EVALUATING THE CLASSROOM VIEWING OF A TELEVISION SERIES: "DEGRASSI JUNIOR HIGH"
Dorothy G. Singer
Jerome L. Singer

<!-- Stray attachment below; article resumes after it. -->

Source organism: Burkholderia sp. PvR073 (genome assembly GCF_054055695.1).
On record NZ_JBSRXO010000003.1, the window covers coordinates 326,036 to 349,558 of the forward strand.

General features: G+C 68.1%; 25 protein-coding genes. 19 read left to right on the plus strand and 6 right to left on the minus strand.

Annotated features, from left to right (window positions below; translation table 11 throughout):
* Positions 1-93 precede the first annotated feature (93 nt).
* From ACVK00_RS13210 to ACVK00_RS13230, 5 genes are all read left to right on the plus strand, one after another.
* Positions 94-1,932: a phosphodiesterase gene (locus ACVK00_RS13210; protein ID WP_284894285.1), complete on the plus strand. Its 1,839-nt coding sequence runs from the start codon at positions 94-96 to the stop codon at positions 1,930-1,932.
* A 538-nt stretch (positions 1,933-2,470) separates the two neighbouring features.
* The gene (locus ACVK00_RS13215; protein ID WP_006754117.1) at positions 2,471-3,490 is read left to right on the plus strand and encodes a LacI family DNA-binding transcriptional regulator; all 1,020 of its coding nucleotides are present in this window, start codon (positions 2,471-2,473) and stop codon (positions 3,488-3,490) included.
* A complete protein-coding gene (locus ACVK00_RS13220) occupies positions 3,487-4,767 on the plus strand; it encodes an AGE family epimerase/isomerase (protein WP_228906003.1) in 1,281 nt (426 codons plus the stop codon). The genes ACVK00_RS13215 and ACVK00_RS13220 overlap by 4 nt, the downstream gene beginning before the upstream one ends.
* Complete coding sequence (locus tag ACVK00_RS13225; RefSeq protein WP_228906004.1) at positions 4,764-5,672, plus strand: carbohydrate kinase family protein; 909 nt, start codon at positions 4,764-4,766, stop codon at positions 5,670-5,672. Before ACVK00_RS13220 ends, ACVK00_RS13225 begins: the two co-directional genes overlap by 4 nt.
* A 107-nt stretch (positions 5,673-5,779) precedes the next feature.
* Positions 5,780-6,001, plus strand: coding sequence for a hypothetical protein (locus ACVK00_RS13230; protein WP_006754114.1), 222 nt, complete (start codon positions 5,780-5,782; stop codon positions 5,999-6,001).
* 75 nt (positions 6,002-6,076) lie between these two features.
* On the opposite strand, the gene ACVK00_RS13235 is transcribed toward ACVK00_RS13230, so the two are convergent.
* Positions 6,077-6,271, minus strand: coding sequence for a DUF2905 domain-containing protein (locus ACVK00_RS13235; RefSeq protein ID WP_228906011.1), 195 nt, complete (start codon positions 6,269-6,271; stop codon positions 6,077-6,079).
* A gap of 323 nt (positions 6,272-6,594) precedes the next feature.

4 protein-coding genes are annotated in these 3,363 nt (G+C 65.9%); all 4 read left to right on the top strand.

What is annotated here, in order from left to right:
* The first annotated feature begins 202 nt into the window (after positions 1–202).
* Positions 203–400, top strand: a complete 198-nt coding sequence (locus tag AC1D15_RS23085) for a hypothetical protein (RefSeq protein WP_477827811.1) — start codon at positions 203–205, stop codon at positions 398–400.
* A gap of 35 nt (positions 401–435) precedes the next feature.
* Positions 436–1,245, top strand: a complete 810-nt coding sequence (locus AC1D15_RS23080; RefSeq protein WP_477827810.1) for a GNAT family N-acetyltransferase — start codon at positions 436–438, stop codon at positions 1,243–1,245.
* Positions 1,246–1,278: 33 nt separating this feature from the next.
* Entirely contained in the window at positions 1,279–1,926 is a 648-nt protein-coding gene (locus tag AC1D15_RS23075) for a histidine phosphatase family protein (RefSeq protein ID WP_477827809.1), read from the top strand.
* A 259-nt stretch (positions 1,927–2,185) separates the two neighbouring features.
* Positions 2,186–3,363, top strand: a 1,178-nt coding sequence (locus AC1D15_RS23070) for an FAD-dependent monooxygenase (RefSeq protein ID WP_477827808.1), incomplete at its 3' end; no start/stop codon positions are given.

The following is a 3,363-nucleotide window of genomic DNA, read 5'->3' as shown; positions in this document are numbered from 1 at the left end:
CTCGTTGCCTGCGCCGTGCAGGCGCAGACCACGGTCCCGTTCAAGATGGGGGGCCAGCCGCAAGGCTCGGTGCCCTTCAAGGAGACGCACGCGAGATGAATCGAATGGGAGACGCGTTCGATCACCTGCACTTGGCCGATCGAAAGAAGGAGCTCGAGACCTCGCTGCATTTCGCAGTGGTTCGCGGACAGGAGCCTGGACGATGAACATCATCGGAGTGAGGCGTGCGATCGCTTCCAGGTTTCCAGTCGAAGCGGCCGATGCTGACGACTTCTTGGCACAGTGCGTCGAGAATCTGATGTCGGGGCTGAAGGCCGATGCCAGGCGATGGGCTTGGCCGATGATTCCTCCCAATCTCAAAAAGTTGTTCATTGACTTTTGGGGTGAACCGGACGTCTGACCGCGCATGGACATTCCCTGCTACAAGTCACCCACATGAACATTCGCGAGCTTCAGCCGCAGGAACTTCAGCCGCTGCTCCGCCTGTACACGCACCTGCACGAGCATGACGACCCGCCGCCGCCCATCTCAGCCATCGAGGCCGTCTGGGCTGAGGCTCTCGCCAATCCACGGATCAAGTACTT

Researchers studying the behavioral correlates of television viewing for children in the 11- to 15-year-old age group have generally reported associations of gender stereotyping and potentially at-risk attitudinal orientations with heavy television viewing. One reason may be that entertainment television contains frequent examples of gender stereotyping, substance abuse (especially alcohol), maladaptive ways of coping with problems, and other high-risk behaviors ( Greenfield et al., 1987; Harwood & Weissberg, 1987; Morgan, 1987; Signorielli, 1987). One effort to counteract this programing trend eventuated in the development of a joint United States-Canadian television series, "Degrassi Junior High," aimed at a late puberty to early adolescent target population. Increasing awareness of persisting substance abuse and poor social problem-solving skills in many children within this age bracket also has led to calls for more imaginative use of the natural interest of these children in television as a means of supplementing primary prevention efforts in the classroom ( Harwood & Weissberg, 1987). In this chapter we examine a research intervention and process evaluation of the use of episodes of the "Degrassi" series with and without teacher-led discussion as part of a school system's substance abuse prevention and problem-solving skill promotion program.